Nearly half of Americans still unsure about popular vaccine misinformation
People who think they know a lot about COVID-19 vaccines are more likely to hold vaccine misperceptions, according to a new survey from a nationwide coalition of university-based researchers.
The study found 37 percent of Americans who believe multiple false claims thought they were very knowledgeable about vaccines, compared to 16 percent of those who held no misperceptions. Among those who claimed to have expert knowledge (2 percent) about vaccines, 48 percent believed false claims compared to 16 percent who said they knew nothing.
In the survey by the COVID States Project, researchers examined the shifts in vaccine misperceptions across different groups over time. Americans were asked to mark four popular vaccine misinformation claims as true, false or “not sure.” The false statements included that COVID-19 vaccines alter people’s DNA, contain microchips that can track people, contain lung tissue from aborted fetuses and can cause infertility.
As of January, 5 percent of respondents thought vaccines contained microchips, 7 percent said vaccines used aborted fetal cells, 8 percent believed vaccines could alter human DNA and 10 percent were concerned that vaccines could cause infertility.
While these claims have been proven false and researchers have observed a decline in misinformation beliefs since January 2021, 16 percent of Americans still think one or more false vaccine statements are factual. Almost a year after the start of vaccine rollout, 46 percent are unsure whether at least one of the claims was true.
“Over time, we see some social groups become less prone to endorsing vaccine misperceptions, but it is striking how much this shift depends on socioeconomic status,” said lead author Katherine Ognyanova, an associate professor of communication at Rutgers’ School of Communication and Information who is part of a coalition of researchers from Rutgers-New Brunswick, Northeastern, Harvard and Northwestern universities. “People with high income and graduate degrees register huge drops in believing false vaccine claims, while Americans in the lowest income and education categories see almost no change. This data helps us understand where we may need more resources to combat misperceptions and facilitate vaccination.”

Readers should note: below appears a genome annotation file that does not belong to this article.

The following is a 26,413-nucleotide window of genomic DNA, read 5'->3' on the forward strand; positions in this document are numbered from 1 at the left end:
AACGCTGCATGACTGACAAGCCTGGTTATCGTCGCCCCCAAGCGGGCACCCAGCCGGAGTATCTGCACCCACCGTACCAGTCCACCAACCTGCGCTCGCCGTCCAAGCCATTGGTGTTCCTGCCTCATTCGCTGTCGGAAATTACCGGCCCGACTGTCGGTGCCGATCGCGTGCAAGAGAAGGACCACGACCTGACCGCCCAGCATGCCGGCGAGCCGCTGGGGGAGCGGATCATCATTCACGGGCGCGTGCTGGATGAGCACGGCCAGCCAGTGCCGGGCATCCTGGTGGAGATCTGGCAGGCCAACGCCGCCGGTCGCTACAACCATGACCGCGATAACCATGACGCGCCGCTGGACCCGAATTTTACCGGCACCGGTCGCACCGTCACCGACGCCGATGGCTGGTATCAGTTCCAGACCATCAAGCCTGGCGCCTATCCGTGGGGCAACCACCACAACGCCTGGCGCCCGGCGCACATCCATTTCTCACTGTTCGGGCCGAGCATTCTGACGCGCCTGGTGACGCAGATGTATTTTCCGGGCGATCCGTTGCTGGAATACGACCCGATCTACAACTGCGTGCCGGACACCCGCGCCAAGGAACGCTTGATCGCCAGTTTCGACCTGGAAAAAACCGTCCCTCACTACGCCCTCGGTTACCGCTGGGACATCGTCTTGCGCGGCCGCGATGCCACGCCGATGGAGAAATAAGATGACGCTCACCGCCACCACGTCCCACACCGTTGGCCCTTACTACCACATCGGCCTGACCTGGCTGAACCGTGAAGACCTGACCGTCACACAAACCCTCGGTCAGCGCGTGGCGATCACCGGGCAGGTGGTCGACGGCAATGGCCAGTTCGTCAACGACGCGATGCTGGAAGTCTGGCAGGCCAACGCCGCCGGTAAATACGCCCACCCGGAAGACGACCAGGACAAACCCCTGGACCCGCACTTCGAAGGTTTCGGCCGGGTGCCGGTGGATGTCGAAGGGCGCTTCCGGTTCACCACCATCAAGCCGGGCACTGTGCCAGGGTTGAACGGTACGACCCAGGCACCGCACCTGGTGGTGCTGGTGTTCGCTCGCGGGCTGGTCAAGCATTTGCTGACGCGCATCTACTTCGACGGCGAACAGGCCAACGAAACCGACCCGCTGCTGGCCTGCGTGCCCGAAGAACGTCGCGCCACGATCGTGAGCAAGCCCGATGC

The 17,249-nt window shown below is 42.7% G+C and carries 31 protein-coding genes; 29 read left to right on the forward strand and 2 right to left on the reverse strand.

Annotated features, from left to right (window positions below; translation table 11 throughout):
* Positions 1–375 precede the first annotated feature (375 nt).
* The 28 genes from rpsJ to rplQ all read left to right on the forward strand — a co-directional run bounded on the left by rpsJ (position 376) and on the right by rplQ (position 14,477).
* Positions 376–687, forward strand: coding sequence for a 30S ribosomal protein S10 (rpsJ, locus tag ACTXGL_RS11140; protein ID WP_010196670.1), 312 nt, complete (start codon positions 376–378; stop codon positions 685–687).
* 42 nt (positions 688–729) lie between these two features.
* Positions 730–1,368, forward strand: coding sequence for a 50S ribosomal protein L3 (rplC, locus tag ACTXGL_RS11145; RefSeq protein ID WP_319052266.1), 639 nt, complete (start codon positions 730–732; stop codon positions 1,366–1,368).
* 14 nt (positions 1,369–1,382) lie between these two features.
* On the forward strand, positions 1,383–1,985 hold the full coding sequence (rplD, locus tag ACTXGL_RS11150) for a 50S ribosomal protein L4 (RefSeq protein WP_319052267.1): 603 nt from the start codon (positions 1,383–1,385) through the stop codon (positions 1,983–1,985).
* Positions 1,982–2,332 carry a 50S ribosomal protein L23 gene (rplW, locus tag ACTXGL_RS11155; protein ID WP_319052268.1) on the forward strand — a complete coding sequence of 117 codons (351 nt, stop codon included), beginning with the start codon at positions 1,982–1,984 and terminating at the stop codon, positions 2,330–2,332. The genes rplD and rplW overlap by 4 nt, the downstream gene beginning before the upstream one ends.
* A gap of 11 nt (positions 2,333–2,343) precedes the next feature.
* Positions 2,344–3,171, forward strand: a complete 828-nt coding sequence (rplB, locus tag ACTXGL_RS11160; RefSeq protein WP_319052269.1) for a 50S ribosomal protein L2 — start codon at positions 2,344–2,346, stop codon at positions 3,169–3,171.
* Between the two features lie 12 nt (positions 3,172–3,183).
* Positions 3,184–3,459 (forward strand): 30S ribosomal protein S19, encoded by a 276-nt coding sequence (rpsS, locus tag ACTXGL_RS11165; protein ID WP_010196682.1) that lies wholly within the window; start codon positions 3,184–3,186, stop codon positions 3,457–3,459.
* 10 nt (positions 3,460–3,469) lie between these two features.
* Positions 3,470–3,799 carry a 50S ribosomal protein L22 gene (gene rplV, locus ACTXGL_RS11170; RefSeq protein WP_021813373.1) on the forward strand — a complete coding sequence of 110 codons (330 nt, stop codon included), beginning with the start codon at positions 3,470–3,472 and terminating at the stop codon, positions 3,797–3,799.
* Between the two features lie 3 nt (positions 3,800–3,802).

Researchers found 23 percent of parents hold at least one vaccine misperception, compared to 14 percent for non-parents. This pattern is more pronounced among younger fathers and mothers. About 32 percent of fathers under age 35 and 26 percent of mothers in the same age group identify some misinformation claims as true.
One-third of people who believe false vaccine claims know that scientific and medical experts reject those claims. Twenty-one percent of Americans are aware that science considers a particular claim to be false, but still say they are not sure whether to believe it.
Overall, the survey found people ages 25 to 44, parents with children under 18, Americans who did not go to college and Republicans are most likely to hold vaccine misperceptions, with more than 20 percent of the respondents in each group marking at least one misinformation statement as true.
The researchers polled 18,782 Americans from all 50 states and the District of Columbia between Dec. 22, 2021 and Jan. 24, 2022 and compared them to previous surveys done since January 2021.
The COVID States Project is a joint project of the School of Communication and Information at Rutgers University-New Brunswick, the Network Science Institute of Northeastern University, the Shorenstein Center on Media, Politics and Public Policy of Harvard University, Harvard Medical School and the Department of Political Science and Institute for Policy Research at Northwestern University.
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